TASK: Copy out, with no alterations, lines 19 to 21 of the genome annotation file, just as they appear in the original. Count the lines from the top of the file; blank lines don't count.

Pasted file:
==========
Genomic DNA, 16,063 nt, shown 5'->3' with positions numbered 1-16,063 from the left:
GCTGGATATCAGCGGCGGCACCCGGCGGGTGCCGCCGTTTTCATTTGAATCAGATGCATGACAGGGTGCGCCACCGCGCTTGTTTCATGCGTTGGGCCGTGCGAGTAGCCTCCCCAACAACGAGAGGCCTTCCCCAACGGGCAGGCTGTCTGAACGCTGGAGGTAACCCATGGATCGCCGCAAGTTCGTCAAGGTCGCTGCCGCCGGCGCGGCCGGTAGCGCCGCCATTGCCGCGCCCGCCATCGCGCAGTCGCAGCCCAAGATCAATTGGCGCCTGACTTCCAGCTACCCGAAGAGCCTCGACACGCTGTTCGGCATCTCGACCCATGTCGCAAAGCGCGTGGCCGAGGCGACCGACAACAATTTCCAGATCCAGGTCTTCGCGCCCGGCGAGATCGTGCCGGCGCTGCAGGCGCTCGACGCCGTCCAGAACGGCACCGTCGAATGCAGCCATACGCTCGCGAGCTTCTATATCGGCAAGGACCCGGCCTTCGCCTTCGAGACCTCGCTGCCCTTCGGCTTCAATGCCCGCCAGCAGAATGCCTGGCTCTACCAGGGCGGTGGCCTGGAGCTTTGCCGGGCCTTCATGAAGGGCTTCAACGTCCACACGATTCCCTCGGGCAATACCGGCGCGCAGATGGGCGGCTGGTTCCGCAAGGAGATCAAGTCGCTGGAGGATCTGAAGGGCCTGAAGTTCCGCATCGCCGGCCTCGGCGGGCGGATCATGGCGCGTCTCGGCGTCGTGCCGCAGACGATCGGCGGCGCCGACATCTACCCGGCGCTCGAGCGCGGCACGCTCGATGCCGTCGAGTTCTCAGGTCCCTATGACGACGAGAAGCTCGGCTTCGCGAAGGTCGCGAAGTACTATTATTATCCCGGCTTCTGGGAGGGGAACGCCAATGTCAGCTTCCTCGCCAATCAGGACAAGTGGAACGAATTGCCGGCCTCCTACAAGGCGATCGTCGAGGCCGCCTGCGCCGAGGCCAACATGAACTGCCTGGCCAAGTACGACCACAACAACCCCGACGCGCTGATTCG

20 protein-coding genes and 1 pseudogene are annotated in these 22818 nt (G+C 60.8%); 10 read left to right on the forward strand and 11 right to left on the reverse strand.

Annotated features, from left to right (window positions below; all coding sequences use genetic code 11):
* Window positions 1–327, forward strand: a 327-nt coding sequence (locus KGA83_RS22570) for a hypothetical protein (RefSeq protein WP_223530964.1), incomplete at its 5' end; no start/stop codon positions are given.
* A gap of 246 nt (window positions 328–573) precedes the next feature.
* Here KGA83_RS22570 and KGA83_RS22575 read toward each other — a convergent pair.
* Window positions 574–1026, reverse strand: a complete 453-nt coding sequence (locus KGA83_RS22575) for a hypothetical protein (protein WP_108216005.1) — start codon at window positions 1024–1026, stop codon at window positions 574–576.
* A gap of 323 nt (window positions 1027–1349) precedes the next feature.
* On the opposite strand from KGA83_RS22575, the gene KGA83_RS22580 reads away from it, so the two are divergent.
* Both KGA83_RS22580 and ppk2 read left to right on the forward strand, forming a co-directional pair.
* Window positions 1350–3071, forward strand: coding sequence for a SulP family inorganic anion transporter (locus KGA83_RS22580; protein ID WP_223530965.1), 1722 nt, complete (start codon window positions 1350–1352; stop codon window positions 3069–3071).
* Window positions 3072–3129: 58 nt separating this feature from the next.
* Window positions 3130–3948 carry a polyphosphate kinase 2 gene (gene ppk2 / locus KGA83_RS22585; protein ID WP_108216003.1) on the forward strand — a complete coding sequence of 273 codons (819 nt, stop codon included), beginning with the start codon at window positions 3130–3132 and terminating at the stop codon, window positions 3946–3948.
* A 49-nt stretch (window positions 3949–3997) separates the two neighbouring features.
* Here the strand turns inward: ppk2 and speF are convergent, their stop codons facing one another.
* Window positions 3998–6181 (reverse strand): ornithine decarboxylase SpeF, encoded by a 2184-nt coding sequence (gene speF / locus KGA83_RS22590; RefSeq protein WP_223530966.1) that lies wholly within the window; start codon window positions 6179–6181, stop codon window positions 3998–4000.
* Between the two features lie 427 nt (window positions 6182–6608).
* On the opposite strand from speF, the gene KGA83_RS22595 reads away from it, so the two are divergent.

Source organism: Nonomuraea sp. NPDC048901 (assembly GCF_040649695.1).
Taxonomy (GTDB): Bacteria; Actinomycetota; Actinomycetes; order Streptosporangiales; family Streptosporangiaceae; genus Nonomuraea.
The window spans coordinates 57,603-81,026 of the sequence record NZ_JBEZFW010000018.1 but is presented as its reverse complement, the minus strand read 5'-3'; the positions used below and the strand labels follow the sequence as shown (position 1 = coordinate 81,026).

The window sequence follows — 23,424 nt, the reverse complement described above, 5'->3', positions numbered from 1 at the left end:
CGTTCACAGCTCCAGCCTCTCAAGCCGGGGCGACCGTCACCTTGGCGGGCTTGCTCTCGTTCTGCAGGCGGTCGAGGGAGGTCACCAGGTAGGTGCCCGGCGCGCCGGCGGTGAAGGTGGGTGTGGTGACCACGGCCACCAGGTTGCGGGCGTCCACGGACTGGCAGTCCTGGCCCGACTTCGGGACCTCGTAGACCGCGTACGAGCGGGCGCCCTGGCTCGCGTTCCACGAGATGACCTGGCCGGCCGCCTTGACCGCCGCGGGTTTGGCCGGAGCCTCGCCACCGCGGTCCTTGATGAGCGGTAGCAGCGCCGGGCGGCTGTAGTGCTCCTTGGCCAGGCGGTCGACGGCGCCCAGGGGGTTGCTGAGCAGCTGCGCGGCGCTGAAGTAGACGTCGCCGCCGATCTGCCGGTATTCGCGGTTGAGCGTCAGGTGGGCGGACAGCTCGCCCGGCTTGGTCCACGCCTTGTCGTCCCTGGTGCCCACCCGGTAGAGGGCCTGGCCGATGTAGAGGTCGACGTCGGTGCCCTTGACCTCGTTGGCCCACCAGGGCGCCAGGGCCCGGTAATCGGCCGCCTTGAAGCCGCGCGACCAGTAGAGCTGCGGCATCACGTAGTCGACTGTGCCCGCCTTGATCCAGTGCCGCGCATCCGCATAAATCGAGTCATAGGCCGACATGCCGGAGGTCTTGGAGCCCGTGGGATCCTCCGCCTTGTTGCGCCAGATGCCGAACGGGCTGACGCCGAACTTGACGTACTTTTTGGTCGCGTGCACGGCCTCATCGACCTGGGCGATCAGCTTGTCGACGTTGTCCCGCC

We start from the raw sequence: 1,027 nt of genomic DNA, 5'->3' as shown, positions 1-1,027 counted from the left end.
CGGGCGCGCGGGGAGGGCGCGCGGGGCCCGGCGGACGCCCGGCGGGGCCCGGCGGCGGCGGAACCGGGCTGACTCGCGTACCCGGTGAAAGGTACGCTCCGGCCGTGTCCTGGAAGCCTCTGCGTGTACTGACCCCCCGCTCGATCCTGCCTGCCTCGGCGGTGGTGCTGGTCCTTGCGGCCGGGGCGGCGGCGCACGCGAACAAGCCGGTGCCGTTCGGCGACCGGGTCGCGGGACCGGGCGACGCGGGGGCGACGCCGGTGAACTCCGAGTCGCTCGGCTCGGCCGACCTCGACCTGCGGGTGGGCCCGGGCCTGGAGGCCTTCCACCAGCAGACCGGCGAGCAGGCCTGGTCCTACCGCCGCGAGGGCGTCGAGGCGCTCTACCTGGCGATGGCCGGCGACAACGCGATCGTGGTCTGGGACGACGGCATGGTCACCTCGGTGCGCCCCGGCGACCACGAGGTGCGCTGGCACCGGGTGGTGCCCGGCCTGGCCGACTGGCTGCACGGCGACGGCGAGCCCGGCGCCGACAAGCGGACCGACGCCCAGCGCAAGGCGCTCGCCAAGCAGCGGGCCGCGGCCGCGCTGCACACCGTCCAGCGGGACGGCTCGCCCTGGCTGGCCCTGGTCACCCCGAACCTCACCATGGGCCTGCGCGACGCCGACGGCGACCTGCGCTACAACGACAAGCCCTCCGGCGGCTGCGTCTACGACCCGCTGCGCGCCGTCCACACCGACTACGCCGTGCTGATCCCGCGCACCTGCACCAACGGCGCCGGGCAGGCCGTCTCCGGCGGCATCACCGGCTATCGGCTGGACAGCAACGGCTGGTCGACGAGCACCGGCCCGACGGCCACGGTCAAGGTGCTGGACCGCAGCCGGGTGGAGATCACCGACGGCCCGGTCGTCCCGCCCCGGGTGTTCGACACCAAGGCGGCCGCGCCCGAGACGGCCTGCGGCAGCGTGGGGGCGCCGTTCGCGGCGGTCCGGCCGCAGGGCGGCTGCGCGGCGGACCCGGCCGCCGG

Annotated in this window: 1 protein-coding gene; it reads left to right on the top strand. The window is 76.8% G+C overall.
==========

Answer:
* On the opposite strand from speF, the gene KGA83_RS22595 reads away from it, so the two are divergent.

Source organism: Nonomuraea sp. NPDC048901 (assembly GCF_040649695.1).
Taxonomy (GTDB): Bacteria; Actinomycetota; Actinomycetes; order Streptosporangiales; family Streptosporangiaceae; genus Nonomuraea.